• Following the pilot project, we began to develop a solution for rural communities called Ostrii. Ostrii is a platform redefining the delivery of financial education to fulfill the current needs of a post-COVID-19 world, leveraging 3D/2D animation, expert videos, comic books and quizzes to empower local partners to teach rural communities on budgeting and bookkeeping, saving, investments, credit, insurance, and digital literacy. RI integrated the insights for ensuring the feasibility and fidelity of implementation of Ostrii in rural places from the pilot into the design of Ostrii. 
  • Developed the Ostrii MVP that includes the following content: o 3D Animated Film (Perils) in English and Luganda. 3D animated character films depicting a rural setting and following a character through key life events to cover a number of topics on a higher level and spark a mindset change, which can be later built on with other content styles such as 2D, expert videos and comic books. RI’s experience shows that the 3D format presents is the most important layer of content that can trigger a change in perception or expose an individual to a new topic in an interesting way. o 2D Animated Videos in English and Luganda. 2D animated content focussing on specific topics (e.g. the risks of a loan, how crop insurance is monitored, how to use savings productively). 2D content costs less to produce than 3D and RI designs the 2D content to be bite-sized lessons. o Expert Videos in English, Swahili, and Luganda. Expert videos to follow 2D, which RI designed to build on the learnings with a human instructor, more real-world examples, and the opportunity for demonstration (e.g. a human instructor creating a budget and talking through the process is difficult to replicate in 2D). • 
  • Launch of mobile app to assist the agent network in delivery, and also opens up the possibility for groups to learn by themselves about insurance, book-keeping, credit, budgeting, saving, and investing, should they have the technological capabilities. 
  • RI launched a network of voluntary individual partners - the Inclusion Ambassadors - to support RI’s management team in identifying strategic partners within the project country, supporting the creative team with local knowledge in the conceptualization stage of new ideas and content, maintaining communications with in-country colleagues, attending in-person events, and sourcing suppliers in their specific countries. The ambassador network currently stands at over 24 individuals, spanning six target countries, and with individuals holding positions at the World Bank, IFC, FSD along with large insurance companies and commercial banks. 
  • Local languages - When RI enters new markets, usually it involves local language translation of all videos, comic books and materials, voiceover artists for animated videos, dubbing into animation, filming of resident teacher in new language and amendments to language within the web and mobile app. 

5.Our process and next steps 

Our processes. 

RI’s crucial distribution model is working with partner organizations that support village saving groups (VSLA’s) due to the following reasons: 

1) VSLA groups meet regularly (often weekly), 

2) When meeting with their group, VSLA members are already thinking about finance (hence a good time to implement training) and 

3) There are instant opportunities for group members to practice the training from Ostrii and organizations to evaluate and analyze impact. 

Given that a group directly would unlikely be able to subscribe to a paid plan for education on the Ostrii platform, along with the operational difficulty for RI in scaling its solution while working directly with individual groups, RI works with organizations that support and facilitate VSLA groups such as international NGOs, local NGOs, social enterprises, microinsurance institutions, commercial Banks, coffee companies, and tea companies.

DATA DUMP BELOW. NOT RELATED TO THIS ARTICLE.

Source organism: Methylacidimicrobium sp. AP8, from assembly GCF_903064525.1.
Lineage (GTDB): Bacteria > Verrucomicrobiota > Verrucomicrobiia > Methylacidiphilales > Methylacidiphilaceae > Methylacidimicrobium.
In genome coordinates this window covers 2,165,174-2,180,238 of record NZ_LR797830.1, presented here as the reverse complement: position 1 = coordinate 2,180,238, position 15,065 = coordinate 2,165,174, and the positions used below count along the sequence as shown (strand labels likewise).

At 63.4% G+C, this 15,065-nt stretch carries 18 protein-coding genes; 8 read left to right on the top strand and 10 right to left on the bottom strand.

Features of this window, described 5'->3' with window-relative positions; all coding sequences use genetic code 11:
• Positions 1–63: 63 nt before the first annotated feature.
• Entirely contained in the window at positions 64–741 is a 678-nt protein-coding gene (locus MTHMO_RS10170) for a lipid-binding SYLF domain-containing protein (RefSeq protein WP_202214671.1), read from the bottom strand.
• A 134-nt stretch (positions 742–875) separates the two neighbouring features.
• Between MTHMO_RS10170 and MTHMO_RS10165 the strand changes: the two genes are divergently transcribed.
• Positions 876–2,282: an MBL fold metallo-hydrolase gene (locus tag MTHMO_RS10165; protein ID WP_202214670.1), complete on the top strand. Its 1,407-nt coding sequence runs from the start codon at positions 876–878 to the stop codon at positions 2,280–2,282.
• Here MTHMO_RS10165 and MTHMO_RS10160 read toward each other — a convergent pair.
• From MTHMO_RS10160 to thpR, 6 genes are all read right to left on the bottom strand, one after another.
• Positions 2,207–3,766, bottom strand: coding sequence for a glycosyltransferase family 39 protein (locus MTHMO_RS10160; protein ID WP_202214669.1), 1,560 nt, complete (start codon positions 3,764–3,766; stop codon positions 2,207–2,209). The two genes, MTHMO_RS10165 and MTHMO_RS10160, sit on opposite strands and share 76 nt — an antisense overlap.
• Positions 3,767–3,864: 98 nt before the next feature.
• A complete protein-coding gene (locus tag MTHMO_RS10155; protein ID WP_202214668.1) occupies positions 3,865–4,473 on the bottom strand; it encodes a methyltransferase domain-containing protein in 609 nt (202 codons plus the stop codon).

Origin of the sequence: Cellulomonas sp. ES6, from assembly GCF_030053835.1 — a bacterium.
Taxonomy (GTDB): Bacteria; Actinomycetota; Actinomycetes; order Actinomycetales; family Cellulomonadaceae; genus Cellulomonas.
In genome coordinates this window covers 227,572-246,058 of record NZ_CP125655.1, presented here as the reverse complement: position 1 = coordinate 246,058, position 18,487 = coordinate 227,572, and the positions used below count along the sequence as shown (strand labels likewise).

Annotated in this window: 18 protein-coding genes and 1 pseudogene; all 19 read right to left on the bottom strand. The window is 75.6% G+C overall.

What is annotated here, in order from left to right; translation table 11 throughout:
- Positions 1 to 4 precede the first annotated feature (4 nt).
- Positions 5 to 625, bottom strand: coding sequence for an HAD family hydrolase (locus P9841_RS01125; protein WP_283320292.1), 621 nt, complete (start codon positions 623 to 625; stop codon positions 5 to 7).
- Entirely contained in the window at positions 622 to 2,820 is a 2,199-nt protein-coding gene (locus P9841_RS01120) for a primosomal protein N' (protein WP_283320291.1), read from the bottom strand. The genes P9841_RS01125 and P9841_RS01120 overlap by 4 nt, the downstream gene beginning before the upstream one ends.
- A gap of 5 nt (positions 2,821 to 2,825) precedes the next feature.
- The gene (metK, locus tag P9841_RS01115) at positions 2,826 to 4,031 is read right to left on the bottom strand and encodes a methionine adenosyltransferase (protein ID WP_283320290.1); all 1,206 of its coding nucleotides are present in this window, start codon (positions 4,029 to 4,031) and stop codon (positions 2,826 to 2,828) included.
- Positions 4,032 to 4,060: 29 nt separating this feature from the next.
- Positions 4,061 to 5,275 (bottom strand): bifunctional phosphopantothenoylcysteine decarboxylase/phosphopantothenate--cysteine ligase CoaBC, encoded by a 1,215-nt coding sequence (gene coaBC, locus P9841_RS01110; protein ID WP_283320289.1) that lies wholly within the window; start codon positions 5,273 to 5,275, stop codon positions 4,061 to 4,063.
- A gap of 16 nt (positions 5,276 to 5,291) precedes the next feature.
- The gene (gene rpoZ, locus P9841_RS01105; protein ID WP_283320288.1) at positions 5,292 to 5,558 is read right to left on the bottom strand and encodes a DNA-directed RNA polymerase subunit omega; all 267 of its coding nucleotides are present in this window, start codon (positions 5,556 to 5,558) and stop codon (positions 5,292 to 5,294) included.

Our initial criteria for the partnership include the organization 

1) possessing a potent agent infrastructure that has relationships with target VSLA groups, 

2) having regular interaction between its agents and VSLA groups, and 

3) sharing RI’s social values. 

RI partners reap the following benefits of using Ostrii; 

1) Quality content in the local language for use with the groups, 

2) Offline usage of the app, 

3) Standardization of training delivery using the Trainer-of-Trainer model, 

4) Improves the confidence of agents who struggle when delivering financial literacy, 

5) Access to mobile app usage data to understand and measure the activities of each agent, 

6) Enhanced customer experience through personalized certification for groups who complete the course and 

7) Access to research data obtained from quizzes and surveys to understand the needs of their customers further. 

Next steps. 

Our next step is scaling the Ostrii platform in Uganda and pivoting the foundation of RI ambassadors to launch in the target five countries of Kenya, Malawi, Zambia, Rwanda and Tanzania , which primarily involves creating; 

1. Additional languages- As RI moves forward from the pilot in Central Uganda, it needs to add other languages to the platform to cater to new partners. 

2. Additional content using 3D animated films, 2D lessons, comic books, expert videos and USSD capability. As the Ostrii platform progresses and as we continue to engage with our partners and end groups, there may be scope to increase the number of topics on the platform and expand from financial literacy. We plan to include a course on digital literacy for rural groups initially. In the future, we can consider topics such as business skills & entrepreneurship, VSLA Governance, agronomy, and health education. Building an in-house animation studio will increase our delivery effectively. 

6. Sources 

Research Project Report - Report 

Ostrii Pilot Documentary - Documentary 

Africa Development Bank - Financial Inclusion Report